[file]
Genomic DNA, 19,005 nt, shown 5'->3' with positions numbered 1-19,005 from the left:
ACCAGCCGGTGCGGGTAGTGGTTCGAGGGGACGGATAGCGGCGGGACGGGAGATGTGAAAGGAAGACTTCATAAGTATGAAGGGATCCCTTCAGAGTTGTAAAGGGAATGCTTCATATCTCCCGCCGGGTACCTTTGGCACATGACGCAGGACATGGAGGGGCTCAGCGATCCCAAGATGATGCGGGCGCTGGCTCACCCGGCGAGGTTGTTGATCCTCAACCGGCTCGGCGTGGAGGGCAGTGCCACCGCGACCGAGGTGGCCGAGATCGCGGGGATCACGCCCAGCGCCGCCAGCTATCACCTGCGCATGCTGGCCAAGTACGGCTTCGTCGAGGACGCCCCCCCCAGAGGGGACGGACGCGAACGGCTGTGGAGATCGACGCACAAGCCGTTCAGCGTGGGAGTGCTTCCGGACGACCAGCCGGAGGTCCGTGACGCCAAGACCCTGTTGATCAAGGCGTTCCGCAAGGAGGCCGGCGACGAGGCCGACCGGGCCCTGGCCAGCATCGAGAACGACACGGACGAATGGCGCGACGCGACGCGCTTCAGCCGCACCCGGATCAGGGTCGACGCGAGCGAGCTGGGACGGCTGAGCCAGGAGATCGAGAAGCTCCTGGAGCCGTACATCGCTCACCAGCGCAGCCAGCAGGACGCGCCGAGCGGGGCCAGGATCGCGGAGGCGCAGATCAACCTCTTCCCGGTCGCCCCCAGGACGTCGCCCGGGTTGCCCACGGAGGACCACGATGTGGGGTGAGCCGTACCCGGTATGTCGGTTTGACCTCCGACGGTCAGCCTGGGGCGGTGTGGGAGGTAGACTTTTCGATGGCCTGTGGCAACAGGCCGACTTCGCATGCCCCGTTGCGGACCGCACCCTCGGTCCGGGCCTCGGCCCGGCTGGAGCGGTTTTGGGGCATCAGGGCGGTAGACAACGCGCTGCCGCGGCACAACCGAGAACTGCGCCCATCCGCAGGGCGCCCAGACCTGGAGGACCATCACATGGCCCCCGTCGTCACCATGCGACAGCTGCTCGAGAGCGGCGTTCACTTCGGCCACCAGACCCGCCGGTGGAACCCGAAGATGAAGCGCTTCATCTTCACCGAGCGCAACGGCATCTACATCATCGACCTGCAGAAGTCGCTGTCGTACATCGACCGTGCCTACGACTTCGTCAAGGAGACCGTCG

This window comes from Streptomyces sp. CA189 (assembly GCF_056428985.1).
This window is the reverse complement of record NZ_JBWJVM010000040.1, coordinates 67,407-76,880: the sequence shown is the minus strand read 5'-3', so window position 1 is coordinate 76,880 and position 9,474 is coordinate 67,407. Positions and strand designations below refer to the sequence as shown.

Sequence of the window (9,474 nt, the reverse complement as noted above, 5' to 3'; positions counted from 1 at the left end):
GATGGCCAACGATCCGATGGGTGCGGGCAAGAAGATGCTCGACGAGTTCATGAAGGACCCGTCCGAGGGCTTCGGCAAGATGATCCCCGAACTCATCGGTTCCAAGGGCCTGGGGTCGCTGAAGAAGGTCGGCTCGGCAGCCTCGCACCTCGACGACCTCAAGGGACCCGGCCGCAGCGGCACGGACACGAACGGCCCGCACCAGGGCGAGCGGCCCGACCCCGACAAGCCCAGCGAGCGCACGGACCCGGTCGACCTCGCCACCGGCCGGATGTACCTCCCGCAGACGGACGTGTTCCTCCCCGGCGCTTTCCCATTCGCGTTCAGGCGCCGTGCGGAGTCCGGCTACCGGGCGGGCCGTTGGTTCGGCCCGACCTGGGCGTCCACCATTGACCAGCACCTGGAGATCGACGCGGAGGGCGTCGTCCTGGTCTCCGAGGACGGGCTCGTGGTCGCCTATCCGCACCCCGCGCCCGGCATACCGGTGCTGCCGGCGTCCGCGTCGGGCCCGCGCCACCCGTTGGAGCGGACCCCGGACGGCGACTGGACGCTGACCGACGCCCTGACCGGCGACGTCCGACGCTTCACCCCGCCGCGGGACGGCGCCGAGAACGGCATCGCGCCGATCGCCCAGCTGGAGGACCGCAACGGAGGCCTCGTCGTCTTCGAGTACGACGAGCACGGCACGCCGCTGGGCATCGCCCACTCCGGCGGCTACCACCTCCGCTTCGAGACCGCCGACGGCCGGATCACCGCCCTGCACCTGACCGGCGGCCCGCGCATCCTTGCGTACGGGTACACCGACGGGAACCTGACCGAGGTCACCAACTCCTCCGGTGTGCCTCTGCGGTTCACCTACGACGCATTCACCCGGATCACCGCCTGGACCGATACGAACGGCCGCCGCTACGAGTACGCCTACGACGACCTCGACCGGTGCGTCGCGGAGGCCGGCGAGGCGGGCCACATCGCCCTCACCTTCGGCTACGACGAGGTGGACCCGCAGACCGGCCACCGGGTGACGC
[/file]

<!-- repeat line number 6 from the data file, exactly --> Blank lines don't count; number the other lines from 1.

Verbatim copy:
GATGGCCAACGATCCGATGGGTGCGGGCAAGAAGATGCTCGACGAGTTCATGAAGGACCCGTCCGAGGGCTTCGGCAAGATGATCCCCGAACTCATCGGTTCCAAGGGCCTGGGGTCGCTGAAGAAGGTCGGCTCGGCAGCCTCGCACCTCGACGACCTCAAGGGACCCGGCCGCAGCGGCACGGACACGAACGGCCCGCACCAGGGCGAGCGGCCCGACCCCGACAAGCCCAGCGAGCGCACGGACCCGGTCGACCTCGCCACCGGCCGGATGTACCTCCCGCAGACGGACGTGTTCCTCCCCGGCGCTTTCCCATTCGCGTTCAGGCGCCGTGCGGAGTCCGGCTACCGGGCGGGCCGTTGGTTCGGCCCGACCTGGGCGTCCACCATTGACCAGCACCTGGAGATCGACGCGGAGGGCGTCGTCCTGGTCTCCGAGGACGGGCTCGTGGTCGCCTATCCGCACCCCGCGCCCGGCATACCGGTGCTGCCGGCGTCCGCGTCGGGCCCGCGCCACCCGTTGGAGCGGACCCCGGACGGCGACTGGACGCTGACCGACGCCCTGACCGGCGACGTCCGACGCTTCACCCCGCCGCGGGACGGCGCCGAGAACGGCATCGCGCCGATCGCCCAGCTGGAGGACCGCAACGGAGGCCTCGTCGTCTTCGAGTACGACGAGCACGGCACGCCGCTGGGCATCGCCCACTCCGGCGGCTACCACCTCCGCTTCGAGACCGCCGACGGCCGGATCACCGCCCTGCACCTGACCGGCGGCCCGCGCATCCTTGCGTACGGGTACACCGACGGGAACCTGACCGAGGTCACCAACTCCTCCGGTGTGCCTCTGCGGTTCACCTACGACGCATTCACCCGGATCACCGCCTGGACCGATACGAACGGCCGCCGCTACGAGTACGCCTACGACGACCTCGACCGGTGCGTCGCGGAGGCCGGCGAGGCGGGCCACATCGCCCTCACCTTCGGCTACGACGAGGTGGACCCGCAGACCGGCCACCGGGTGACGC